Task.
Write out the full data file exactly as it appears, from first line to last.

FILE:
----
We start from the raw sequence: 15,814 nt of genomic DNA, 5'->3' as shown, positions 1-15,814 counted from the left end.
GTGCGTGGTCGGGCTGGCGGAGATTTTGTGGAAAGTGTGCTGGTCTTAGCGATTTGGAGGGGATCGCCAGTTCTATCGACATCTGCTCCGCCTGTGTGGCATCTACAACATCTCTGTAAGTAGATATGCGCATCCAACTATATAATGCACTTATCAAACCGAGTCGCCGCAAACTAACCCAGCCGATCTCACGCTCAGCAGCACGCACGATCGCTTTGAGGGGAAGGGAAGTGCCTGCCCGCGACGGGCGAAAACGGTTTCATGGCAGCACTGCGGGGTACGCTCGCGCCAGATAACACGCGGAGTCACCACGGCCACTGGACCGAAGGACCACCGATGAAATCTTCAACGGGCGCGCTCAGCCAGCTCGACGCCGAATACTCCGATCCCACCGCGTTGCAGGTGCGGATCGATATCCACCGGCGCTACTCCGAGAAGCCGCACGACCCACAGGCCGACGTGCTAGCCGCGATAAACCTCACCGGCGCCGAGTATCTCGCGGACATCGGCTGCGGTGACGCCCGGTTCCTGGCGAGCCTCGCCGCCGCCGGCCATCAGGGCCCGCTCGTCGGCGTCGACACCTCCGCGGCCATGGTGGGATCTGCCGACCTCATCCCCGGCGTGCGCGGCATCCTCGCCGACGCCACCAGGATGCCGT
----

We start from the raw sequence: 15,814 nt of genomic DNA, 5'->3' as shown, positions 1-15,814 counted from the left end.
GTGCGTGGTCGGGCTGGCGGAGATTTTGTGGAAAGTGTGCTGGTCTTAGCGATTTGGAGGGGATCGCCAGTTCTATCGACATCTGCTCCGCCTGTGTGGCATCTACAACATCTCTGTAAGTAGATATGCGCATCCAACTATATAATGCACTTATCAAACCGAGTCGCCGCAAACTAACCCAGCCGATCTCACGCTCAGCAGCACGCACGATCGCTTTGAGGGGAAGGGAAGTGCCTGCCCGCGACGGGCGAAAACGGTTTCATGGCAGCACTGCGGGGTACGCTCGCGCCAGATAACACGCGGAGTCACCACGGCCACTGGACCGAAGGACCACCGATGAAATCTTCAACGGGCGCGCTCAGCCAGCTCGACGCCGAATACTCCGATCCCACCGCGTTGCAGGTGCGGATCGATATCCACCGGCGCTACTCCGAGAAGCCGCACGACCCACAGGCCGACGTGCTAGCCGCGATAAACCTCACCGGCGCCGAGTATCTCGCGGACATCGGCTGCGGTGACGCCCGGTTCCTGGCGAGCCTCGCCGCCGCCGGCCATCAGGGCCCGCTCGTCGGCGTCGACACCTCCGCGGCCATGGTGGGATCTGCCGACCTCATCCCCGGCGTGCGCGGCATCCTCGCCGACGCCACCAGGATGCCGT